STELLARTON, Nova Scotia (AP) _ The Nova Scotia government apologized Thursday for its role in a 1992 coal-mine explosion that killed 26 men, and fired two inspectors who failed to report safety problems at the mine.

However, the province said its apology does not mean it takes legal responsibility for the disaster. Relatives of the dead miners were upset by this, and said they would sue for compensation.

The apology was issued as part of the government's response to a recently completed inquiry into the May 1992 underground blast at the Westray mine.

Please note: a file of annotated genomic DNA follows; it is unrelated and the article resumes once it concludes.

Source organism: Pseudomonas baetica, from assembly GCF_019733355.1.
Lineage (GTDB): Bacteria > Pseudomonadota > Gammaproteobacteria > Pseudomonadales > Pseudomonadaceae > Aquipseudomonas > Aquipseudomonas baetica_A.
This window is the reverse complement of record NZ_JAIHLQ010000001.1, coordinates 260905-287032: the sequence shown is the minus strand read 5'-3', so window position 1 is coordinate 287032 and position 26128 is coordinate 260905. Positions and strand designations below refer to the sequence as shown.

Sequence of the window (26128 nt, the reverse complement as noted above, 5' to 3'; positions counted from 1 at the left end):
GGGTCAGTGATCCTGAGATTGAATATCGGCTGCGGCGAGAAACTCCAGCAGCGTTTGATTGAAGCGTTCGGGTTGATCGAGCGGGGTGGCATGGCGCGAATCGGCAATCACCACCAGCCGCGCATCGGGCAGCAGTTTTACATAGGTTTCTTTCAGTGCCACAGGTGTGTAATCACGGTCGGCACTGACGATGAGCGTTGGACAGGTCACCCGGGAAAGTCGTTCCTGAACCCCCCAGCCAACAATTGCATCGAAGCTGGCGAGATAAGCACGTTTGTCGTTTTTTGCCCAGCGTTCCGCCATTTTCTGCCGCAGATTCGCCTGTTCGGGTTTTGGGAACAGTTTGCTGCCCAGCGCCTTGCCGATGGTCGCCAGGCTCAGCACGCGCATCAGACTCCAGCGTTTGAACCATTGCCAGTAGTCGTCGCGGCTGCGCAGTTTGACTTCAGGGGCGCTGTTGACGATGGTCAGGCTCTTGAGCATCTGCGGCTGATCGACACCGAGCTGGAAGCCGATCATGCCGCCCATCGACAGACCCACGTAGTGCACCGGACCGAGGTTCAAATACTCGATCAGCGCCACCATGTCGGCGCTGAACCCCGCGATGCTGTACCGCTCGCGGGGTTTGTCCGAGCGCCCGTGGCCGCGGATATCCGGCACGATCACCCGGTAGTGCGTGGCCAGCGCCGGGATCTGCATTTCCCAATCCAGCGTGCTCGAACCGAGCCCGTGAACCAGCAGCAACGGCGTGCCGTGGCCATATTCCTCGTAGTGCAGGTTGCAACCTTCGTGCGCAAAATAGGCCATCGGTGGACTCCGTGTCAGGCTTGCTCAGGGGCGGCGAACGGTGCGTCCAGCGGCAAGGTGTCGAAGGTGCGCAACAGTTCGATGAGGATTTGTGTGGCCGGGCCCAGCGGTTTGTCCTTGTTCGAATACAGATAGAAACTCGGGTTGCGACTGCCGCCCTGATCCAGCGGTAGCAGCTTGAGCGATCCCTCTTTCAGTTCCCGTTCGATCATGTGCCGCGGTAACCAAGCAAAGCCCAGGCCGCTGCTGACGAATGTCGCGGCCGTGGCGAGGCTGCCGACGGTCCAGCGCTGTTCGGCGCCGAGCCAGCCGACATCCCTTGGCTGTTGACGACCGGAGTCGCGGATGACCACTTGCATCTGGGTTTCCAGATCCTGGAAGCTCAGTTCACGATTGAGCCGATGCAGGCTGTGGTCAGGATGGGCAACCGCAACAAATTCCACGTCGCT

``The entire system of the day failed the miners, their families and all Nova Scotians,'' said Public Works Minister Don Downe.

``We are deeply sorry for the Westray disaster. It never should have happened. While we can't change the past, we can change the future.''

He announced that the province had fired mine inspectors Albert McLean and Claude White, who had noted safety problems at Westray but did nothing about them.

The province said it has asked the federal government to amend criminal laws to make corporate officials more accountable for safety.

Families of the dead miners were pleased with some aspects of Thursday's response, but said they will proceed with a lawsuit seeking compensation.

``We're disappointed with the fact we're going home empty-handed,'' said Ray Wagner, a lawyer for some of the families.